Advertising has long known the value of the man-in-the-street’s opinion and news services are always looking for first hand accounts of events, so it’s no surprise that blogging has spread like wild fire. Anyone can now easily report events as simple as their visit to the dentist; to their opinion on the Presidential elections; to reviewing new hardware and software.

Blogs have made us all reporters and on whatever topic takes our fancy. They have significantly affected the traditional flow of news as has been seen in the aftermath of terrorist attacks and recent natural disasters. They have also shown exceptional ability to mobilize people and influence public opinion (just ask Sony).

And unlike the personal web-pages of the mid 90s, blogs are much more dynamic, with their owners updating content as much as several times a day creating a phenomenal flow of thoughts, ideas and information around the world.

10. iTunes Music Store
Established: 2003
Popularized: Legal music downloads
Before iTMS, illegal music downloads were growing rapidly, and online music sales were in the doldrums with no vendor having any success, and record companies running scared of this new medium because of the deluge of illegal music sharing via P2P services.

Along comes Apple, gets the record companies all together, and leveraged by a new MP3 player making significant sales, their own iPod, turned online music sales on its head with exponential growth from month to month. As I write do I listen to a tape? A CD? A song illegally downloaded? No, the soundtrack for my day is provided by iTunes (or an iPod) and music legally downloaded from the iTMS. The song I’m listening to at the moment is a case in point of the change iTMS has brought about. The song is Forever Lost by The Magic Numbers which is one of my favorite tracks of the moment. When I heard it on the radio, I immediately jumped on iTMS and bought it. That’s a significant paradigm shift.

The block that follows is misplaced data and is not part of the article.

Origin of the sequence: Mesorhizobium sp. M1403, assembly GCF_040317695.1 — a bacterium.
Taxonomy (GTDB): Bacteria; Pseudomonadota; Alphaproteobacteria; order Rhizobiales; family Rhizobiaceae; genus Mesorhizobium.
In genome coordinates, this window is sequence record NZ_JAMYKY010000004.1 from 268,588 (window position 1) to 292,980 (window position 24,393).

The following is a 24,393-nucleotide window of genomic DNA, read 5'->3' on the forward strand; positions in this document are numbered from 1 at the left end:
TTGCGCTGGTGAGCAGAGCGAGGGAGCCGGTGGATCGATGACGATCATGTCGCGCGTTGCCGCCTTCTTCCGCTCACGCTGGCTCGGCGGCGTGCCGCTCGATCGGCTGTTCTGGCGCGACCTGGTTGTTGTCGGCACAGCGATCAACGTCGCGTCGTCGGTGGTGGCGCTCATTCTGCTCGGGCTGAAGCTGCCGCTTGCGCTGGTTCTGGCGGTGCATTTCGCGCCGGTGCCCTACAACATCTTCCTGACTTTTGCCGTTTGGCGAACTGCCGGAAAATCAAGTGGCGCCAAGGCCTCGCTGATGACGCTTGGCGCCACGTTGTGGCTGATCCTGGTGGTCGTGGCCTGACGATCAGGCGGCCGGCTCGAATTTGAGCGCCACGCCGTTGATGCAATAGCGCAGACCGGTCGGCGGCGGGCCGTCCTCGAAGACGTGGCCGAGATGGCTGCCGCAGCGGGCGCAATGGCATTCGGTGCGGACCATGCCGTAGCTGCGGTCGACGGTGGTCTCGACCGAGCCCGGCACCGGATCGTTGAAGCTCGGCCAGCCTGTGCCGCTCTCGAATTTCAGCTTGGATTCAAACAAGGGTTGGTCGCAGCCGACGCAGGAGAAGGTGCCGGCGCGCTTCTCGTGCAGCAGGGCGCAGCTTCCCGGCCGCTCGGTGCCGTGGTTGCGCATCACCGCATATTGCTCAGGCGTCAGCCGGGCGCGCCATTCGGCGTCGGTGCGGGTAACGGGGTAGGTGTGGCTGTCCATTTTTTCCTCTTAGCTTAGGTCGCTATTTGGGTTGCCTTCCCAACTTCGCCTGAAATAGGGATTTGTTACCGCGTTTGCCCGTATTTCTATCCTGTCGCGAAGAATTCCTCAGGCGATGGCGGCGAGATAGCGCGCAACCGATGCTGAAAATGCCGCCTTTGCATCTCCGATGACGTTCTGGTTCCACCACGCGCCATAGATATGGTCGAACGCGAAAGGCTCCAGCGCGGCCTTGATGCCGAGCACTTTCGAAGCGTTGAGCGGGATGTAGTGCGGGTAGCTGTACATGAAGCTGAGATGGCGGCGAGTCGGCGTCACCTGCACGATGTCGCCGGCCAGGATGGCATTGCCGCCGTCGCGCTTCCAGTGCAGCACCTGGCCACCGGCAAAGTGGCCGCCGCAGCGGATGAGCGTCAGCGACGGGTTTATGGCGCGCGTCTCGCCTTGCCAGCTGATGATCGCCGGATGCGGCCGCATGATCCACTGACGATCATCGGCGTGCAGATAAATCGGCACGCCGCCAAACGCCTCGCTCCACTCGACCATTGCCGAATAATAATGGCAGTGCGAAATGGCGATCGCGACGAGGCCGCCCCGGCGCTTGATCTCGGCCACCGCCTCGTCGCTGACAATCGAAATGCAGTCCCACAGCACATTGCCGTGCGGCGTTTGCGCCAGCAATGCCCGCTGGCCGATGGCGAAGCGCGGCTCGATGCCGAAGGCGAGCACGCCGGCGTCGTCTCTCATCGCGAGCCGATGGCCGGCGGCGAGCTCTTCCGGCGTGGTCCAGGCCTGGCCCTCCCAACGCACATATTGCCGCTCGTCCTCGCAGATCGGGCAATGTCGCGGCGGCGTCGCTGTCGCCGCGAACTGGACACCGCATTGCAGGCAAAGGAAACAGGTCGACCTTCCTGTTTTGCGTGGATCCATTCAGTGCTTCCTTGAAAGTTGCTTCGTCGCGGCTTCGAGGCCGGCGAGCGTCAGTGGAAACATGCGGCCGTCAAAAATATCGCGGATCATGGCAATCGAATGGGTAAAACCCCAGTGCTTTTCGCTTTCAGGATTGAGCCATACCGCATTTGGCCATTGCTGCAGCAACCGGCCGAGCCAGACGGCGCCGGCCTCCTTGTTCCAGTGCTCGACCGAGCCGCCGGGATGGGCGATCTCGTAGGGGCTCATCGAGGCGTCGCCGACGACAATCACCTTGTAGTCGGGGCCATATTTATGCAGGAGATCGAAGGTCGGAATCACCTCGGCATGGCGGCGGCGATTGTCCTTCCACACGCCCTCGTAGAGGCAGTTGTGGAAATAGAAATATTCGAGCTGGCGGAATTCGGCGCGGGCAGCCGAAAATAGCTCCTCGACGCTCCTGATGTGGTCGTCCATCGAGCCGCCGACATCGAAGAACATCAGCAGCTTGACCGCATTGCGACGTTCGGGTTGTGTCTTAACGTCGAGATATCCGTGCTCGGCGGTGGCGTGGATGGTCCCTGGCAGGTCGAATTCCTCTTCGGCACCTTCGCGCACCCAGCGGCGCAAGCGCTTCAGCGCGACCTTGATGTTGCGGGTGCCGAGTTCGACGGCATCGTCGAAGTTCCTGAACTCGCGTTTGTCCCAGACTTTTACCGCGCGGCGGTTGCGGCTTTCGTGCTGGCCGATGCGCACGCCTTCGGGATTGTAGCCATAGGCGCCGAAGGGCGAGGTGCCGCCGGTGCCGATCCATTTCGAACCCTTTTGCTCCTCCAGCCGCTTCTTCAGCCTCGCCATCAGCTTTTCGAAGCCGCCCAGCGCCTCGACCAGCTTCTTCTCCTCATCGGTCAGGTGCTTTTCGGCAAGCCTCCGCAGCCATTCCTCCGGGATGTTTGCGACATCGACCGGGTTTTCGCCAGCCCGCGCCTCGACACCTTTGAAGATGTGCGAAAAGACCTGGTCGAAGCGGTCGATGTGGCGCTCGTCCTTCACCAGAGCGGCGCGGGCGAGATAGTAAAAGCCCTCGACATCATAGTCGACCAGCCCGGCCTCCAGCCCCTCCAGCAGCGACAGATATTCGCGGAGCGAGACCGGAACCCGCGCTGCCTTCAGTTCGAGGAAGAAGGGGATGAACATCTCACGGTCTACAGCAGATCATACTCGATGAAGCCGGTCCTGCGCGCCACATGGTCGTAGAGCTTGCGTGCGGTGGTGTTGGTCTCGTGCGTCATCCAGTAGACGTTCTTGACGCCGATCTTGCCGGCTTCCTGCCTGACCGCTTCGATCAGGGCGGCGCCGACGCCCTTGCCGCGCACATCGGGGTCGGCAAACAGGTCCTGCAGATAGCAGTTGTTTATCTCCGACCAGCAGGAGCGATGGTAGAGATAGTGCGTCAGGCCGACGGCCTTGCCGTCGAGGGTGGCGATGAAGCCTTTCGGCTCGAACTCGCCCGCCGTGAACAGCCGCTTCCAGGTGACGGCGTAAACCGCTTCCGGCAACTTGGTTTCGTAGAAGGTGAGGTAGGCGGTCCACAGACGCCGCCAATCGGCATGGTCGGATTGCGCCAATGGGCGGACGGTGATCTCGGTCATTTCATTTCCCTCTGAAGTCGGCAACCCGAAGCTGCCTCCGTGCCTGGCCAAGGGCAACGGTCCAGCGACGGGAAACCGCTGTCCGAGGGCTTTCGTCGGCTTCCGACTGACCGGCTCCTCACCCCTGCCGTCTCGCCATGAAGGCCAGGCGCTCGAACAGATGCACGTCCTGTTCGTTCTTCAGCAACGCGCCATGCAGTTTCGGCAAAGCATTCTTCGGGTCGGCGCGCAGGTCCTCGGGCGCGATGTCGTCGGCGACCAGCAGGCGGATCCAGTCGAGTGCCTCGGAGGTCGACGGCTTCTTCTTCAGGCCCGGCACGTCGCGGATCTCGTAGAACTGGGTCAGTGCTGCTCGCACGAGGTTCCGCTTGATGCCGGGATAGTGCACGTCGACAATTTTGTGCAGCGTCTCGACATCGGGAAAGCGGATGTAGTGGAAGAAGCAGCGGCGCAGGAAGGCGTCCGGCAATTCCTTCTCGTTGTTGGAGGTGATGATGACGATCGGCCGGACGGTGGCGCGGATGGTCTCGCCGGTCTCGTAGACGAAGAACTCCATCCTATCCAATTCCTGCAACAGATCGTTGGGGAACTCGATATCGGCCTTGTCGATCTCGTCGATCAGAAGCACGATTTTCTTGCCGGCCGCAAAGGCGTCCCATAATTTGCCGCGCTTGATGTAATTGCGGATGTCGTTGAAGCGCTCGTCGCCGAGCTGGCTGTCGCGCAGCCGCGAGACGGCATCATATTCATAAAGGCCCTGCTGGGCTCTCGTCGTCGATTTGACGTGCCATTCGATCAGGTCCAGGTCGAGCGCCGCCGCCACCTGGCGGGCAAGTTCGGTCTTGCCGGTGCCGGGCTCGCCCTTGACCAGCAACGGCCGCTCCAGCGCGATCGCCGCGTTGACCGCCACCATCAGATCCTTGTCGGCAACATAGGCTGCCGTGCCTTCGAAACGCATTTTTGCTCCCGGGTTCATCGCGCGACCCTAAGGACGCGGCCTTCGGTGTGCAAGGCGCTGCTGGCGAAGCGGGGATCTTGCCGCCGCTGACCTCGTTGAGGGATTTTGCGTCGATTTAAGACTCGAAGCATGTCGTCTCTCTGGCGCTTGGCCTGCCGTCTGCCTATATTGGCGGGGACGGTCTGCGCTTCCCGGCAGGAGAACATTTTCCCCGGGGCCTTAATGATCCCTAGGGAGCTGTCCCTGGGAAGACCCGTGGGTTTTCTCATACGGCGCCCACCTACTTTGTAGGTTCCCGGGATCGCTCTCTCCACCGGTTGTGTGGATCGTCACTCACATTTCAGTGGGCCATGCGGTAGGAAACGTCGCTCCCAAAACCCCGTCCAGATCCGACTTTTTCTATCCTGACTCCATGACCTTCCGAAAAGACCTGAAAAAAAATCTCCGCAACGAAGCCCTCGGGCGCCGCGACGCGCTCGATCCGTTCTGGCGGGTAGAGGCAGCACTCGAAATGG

There were certainly other developments that could have made this list - such as Wikipedia, discussion forums, CMSes, Adsense, scripting, CSS, RSS etc - and I don’t expect anyone to agree with it. Please feel free to tell me what your list would be.


  • After yesterday’s discussion about OSes it occurred to me that the reason many people still use hotmail is similar to one of the reasons people still use Windows, at least here in Argentina. And since Hotmail got mentioned again today, I thoght I’d put it forward.
    Many of my friends use Hotmail as their main e-mail even though it still offers only 2MB (Or 25 after a series of steps to make the system think your account is US-based). It is not that they don’t use it much or that 2MB is enough, in fact most complain all the time about their inboxes being full. The thing is that Hotmail is the only way most people know to use Messneger and since everyone uses Messenger… well, you know. Of course, Messenger can be used with almos any other mail account, and there are a lot of free providers that offer more space, even excluding Gmail (more on this later). Yahoo for example was among the first to offer 100mb (at this time Gmail didn’t exist or was still obscure). Only now are some people begining to use Gmail for MSN, and only a few. It took a service with a much better interface and 500 or 1000+ times the storage, depending on the moment, to get people to change.
    What I am trying to show is that most people will stick to what they know even when there is something better and it will take an enormous advantage to get them to switch. And here we return to the Mac vs MS battle. Many people maintain that OSX is better but is it 1000 times better? 500 times? It will take something much better, a killer app or whatever you want to call it, to get the masses to switch.